The Skeena River Métis Community Association (SRMCA) is continuing its push to encourage Métis families to register their children as having Métis ancestry.
Currently, school districts receive $1,200 per Indigenous student per year from the federal government to promote cultural programming within school district K-12 curriculum. Parents need to register their children as Métis to unlock the funding, and Métis specific programming.
Alan Sauvé, SRMCA director of education, started the initiative last year to access federal funding for Métis cultural education in Coast Mountains School District 82 schools.
“Up until now, most of the cultural awareness education has been slanted towards First Nations without acknowledgement of Métis cultural history,” he said.
“I don’t want to take anything away from that, what we are saying is that the Métis need to be able to become more aware of their own culture and their own history.”
In 2016, the Supreme Court of Canada reinstated the original 2013 decision from the Daniels v. Canada (Northern Affairs and Northern Development) case, meaning Métis people fall under the category of Indians in the 1867 Constitution Act. That gives Métis access to benefits and legal rights that were not available before.
“The Métis were a nation without a face because they weren’t encouraged to understand their own origins,” said Sauvé.
“It’s about identifying our own culture and our own history because we are unique, and that’s what our youth need to know.”
When Sauvé began the push to have families register their children as having Métis ancestry last August, School District 82 acknowledged that there were six Métis students in the district. Sauvé estimated the true figure is likely closer to 400 students based on northwest B.C.’s Métis population of around 6,000.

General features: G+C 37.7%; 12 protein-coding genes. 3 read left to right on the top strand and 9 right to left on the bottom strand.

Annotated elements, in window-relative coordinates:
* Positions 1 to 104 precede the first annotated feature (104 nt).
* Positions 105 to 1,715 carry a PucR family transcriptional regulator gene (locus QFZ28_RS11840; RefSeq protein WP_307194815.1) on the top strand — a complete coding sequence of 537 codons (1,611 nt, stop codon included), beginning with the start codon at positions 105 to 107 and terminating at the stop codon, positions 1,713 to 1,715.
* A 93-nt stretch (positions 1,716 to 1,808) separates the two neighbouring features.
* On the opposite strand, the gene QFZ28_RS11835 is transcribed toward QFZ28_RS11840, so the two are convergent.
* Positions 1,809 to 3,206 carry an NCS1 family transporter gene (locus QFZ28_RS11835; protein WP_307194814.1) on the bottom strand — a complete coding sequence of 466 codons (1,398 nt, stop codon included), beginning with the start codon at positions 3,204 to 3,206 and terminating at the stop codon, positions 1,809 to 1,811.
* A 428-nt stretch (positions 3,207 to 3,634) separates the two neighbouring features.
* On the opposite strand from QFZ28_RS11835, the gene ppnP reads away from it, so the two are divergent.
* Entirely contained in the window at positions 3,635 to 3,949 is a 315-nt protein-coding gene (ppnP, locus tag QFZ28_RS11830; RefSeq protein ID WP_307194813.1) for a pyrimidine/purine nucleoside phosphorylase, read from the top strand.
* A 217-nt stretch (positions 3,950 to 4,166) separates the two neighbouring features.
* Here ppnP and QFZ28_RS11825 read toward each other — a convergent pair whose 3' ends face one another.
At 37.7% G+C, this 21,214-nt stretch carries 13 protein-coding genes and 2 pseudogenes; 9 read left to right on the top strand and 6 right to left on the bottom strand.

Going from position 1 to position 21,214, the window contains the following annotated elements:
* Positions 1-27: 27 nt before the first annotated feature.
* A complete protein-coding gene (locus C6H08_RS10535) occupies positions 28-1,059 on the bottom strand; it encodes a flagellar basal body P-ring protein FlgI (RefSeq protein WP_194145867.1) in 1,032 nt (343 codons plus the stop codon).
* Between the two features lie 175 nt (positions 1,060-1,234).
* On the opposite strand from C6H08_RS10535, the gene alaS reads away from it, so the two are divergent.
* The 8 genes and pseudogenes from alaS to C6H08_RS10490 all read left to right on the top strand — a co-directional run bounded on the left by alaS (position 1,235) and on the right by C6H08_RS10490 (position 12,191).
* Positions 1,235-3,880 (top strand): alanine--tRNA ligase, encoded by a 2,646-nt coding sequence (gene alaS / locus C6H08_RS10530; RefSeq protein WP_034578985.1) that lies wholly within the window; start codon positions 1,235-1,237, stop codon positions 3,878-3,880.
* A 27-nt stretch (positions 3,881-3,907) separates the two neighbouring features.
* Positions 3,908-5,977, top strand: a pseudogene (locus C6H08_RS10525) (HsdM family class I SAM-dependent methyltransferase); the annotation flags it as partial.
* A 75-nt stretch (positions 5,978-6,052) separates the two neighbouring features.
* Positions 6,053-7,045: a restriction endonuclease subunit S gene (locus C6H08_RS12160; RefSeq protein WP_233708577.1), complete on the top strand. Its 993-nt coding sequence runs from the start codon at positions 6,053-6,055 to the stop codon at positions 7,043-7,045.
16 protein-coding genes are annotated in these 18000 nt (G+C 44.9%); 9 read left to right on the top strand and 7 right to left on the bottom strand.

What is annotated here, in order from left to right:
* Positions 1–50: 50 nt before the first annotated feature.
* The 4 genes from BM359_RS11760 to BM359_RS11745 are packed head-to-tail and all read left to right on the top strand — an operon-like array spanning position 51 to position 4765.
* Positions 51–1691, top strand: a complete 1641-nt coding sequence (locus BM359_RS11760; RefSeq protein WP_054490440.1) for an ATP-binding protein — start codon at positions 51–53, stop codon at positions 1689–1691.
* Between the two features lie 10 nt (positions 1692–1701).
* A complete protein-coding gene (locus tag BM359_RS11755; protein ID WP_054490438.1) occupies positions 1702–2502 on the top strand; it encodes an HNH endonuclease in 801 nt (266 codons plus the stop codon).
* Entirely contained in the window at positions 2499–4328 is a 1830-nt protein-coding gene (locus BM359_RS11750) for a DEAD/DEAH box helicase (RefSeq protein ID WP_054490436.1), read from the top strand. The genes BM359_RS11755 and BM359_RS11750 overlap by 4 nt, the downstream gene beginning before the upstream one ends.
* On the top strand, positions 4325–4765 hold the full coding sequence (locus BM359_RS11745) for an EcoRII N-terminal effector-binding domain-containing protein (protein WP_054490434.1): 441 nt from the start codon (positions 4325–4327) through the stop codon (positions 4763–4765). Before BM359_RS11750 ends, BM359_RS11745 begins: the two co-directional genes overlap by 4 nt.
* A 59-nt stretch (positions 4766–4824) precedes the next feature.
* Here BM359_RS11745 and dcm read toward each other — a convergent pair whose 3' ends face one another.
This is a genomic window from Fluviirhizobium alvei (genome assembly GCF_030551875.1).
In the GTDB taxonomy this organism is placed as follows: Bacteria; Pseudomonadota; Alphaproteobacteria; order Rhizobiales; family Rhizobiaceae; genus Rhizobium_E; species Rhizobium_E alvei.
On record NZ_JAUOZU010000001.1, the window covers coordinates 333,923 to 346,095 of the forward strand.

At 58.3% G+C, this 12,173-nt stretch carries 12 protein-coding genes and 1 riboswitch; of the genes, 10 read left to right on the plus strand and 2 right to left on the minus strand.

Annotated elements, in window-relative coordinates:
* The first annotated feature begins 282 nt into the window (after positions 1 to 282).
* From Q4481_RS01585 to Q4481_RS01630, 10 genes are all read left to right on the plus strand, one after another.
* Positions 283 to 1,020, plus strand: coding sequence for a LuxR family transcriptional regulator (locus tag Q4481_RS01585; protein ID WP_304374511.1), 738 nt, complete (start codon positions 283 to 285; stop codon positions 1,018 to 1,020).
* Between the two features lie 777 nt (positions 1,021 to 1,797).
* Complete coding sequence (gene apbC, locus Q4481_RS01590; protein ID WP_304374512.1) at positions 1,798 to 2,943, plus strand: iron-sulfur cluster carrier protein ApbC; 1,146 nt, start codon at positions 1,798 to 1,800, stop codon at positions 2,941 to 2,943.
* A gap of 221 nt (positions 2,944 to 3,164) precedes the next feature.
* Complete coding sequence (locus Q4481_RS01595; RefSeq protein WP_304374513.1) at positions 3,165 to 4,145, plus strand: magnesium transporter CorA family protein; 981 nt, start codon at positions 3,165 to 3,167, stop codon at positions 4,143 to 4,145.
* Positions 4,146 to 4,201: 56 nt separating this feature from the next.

In February, Sauvé met with Agnes Casgrain, School District 82’s director of instruction. She provided updated Métis enrolment figures in the district, now 157. She also agreed to make changes to the ‘Student Verification Form.’ Previously, families had the option to select either Aboriginal or Non-Aboriginal, but Casgrain agreed that all Métis do not identify with the term Aboriginal. Now families will be able to register their children as Métis or Inuit as well.
The SRMCA was also given permission to review the content of School District 82’s three cultural resource centres to examine the quality and quantity of Métis cultural content.
Now, Sauvé’s next step is to send a letter to Education Minister Rob Fleming, to encourage School District 82 to send a bulletin home with students to get the message across to parents.
Sauvé said if the initiative is successful, it will have an affect on Métis students around the province.
“The school district is like a test case, because they don’t have this type of programming in many of the other school districts throughout the province, so if we can be successful in encouraging families to come out and register their children and I guess improve the budget or funding then this is a template for any of the other school districts,” he said.
“We’re just taking our small piece and at least getting a toe-hold.”